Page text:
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Feb 2, 2018

Foreign Affairs Says Andrew Bennett Extradition Docs Legit

Andrew Bennett

This morning in the Chief Magistrate’s Court, a U.S. request for the extradition of attorney Andrew Bennett got underway.  The extradition request contains seven counts of money laundering and conspiracy to commit money laundering. Each count carries a prison term of between two and three years in the U.S.  At today’s hearing, Jenina Urbina took the witness stand and testified that she received the extradition documents at the Belize Ministry of Foreign Affairs from the United States Department of State, authenticated under seal by Ambassador Daniel Gutierrez.  The documents contain the details of the money laundering allegations and affidavits by U.S. government officials including special agent Joseph Pelz from the Drug Enforcement Agency.  He claims to have had face to face and telephone conversations with Bennett which forms the basis for the extradition request. Agent Pelz’s evidence is that the D.E.A. since November 2013 had information that high level bankers and political figures in Belize were creating money laundering businesses for drug trafficking organizations through three banks operating in Belize. One of the banks, he described, as using “nested” accounts.  Agent Pelz also alleges that since August of 2013, acting in an undercover capacity and in the presence of a confidential source, Belizean Ernest Raymond introduced him to Bennett in Belize City. And it is from there that the conspiracy to money-launder started to unfold. Pelz further alleges that two hundred and fifty thousand U.S. dollars were handed to Bennett who took it to Sling Shot, an advertising company in Belize City. The agent further states that he gave Bennett the names of several companies in the U.S. and Puerto Rico where the money was to be laundered and he confirms that the local business wired several sums to the U.S. businesses.  These allegations are expected to be tested on February twenty-second when the Chief Magistrate will hear submissions from Bennett’s attorney and responses from the Solicitor General. The case now moves to disclosure and a formal hearing if there are no objections to the legitimacy of the documents, as Nigel Hawke explains.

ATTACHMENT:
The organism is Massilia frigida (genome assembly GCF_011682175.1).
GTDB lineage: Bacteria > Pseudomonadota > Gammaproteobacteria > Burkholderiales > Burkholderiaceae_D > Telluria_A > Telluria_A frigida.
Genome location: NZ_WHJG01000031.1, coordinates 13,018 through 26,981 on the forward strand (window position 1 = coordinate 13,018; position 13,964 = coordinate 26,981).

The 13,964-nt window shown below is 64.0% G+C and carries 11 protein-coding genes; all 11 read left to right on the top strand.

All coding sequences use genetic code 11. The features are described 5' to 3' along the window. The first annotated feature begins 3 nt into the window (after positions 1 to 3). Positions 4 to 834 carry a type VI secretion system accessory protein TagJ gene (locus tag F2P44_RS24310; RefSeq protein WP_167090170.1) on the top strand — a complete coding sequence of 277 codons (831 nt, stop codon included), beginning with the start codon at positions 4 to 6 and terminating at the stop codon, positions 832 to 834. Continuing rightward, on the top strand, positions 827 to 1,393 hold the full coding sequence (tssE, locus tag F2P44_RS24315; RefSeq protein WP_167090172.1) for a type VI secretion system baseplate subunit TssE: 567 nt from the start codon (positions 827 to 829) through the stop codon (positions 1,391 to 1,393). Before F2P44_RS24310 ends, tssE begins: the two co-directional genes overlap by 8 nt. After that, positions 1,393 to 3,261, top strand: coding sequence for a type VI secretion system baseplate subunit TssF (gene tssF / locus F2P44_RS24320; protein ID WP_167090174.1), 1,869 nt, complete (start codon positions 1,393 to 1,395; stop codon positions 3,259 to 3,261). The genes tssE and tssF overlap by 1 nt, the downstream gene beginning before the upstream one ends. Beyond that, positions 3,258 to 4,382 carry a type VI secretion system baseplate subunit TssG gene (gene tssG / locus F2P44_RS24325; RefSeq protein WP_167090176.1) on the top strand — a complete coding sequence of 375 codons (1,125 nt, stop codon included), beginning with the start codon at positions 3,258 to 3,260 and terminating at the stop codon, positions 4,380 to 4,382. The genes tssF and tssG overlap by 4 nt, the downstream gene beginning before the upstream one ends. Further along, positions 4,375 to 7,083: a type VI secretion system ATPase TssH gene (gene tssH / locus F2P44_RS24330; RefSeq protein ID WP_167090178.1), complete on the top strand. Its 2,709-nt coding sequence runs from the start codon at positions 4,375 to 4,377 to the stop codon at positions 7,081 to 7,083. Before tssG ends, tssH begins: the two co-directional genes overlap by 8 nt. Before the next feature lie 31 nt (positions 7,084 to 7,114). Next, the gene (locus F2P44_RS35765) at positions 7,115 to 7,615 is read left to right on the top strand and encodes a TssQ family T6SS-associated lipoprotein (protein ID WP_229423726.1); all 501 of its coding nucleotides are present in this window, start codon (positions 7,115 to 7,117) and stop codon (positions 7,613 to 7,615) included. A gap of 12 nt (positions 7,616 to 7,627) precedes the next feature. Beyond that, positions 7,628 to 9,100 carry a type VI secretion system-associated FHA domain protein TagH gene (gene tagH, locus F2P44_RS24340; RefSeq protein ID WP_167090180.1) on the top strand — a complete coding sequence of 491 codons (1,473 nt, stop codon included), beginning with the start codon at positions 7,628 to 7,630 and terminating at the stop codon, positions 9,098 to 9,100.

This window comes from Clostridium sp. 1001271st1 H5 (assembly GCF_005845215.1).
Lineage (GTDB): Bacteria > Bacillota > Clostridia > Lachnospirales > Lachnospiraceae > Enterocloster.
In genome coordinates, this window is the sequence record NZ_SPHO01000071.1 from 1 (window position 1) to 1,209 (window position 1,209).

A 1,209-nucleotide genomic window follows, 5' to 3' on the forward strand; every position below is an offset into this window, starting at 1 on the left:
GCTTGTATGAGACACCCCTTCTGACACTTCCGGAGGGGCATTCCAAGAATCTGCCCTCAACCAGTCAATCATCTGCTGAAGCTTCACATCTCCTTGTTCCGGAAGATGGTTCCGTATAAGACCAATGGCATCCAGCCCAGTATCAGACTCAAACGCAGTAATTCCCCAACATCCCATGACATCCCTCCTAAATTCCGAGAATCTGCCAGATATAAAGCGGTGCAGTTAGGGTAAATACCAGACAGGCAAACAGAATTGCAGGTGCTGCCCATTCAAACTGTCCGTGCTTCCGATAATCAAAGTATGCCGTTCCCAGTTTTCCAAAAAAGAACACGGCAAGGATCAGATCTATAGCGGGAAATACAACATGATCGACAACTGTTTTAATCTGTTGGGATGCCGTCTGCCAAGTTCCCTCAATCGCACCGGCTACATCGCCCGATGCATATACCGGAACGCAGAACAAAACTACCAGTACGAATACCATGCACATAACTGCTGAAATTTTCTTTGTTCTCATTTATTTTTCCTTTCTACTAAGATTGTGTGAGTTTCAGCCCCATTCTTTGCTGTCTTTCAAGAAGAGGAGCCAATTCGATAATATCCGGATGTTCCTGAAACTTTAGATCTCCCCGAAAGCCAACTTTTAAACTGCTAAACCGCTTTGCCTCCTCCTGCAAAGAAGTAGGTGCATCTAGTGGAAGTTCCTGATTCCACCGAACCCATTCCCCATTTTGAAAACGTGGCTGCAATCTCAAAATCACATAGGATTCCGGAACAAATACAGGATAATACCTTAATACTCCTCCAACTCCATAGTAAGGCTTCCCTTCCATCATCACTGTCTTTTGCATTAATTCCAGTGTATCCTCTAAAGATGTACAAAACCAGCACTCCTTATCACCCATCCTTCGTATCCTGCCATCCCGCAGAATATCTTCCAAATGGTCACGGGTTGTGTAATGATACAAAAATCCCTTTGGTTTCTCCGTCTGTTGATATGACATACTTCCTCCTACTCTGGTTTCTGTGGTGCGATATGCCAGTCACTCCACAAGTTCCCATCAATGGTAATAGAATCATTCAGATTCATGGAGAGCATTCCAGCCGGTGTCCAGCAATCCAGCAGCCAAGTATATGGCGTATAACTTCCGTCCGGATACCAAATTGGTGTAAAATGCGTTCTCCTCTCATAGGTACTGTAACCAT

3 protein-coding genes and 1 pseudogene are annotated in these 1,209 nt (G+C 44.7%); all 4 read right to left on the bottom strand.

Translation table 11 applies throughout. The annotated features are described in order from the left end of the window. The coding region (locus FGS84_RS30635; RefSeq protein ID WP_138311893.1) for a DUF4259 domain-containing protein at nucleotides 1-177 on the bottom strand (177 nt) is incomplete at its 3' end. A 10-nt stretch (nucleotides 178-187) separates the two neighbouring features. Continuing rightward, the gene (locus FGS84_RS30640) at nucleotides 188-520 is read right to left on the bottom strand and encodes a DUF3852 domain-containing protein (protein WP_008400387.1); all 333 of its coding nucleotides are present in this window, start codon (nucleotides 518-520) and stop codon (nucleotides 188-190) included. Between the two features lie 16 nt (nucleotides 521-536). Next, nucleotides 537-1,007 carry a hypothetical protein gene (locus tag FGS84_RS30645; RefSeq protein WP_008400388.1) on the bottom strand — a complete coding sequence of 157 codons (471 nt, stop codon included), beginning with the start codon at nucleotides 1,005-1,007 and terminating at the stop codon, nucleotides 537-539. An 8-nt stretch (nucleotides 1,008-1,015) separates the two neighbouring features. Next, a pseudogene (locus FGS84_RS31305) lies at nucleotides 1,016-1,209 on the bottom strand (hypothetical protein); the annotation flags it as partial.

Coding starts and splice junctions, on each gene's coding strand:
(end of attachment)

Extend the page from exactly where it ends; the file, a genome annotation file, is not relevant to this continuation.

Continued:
Nigel Hawke

Nigel Hawke, Solicitor General

“All we did today was lay the documents over formally; they were authenticated, so the next step now is disclosure and then we move to a date for having the evidence led.”

 

Reporter

“Why exactly was it necessary for the officer from Foreign Affairs to make an appearance today?”

 

Nigel Hawke

“Because, in accordance with the 1870 Extradition Act, it is required that the documents be laid over by someone who received the documents. She would have received it for the Ministry of Foreign Affairs, and then the Act requires that the Magistrate basically authenticate it as having been received by her.”

 

Reporter

“And you highlighted section fifteen of that act; talk to us about the importance of that section and the term ‘shall be deemed.’”

 

Nigel Hawke

“It says once the documents have been received, and you are satisfied that it has been signed by either a foreign officer or a magistrate from the other jurisdiction, the section says it shall be deemed authenticated; when something is deemed it is as if though it is already authenticated.”

 

Reporter

“So what happens next in terms of disclosure?”

 

Nigel Hawke

“We disclose exactly what was laid before the court, that will be disclosed to the other side; and then we move now to the issue of leading evidence on the twenty-second of February.”

 

The defense led by Anthony Sylvestre has until the sixteenth of February to lay objection. If there is any, the Solicitor General must respond by February twentieth, two days before the matter returns to court on February twenty-second. Bennett remains out on bail.

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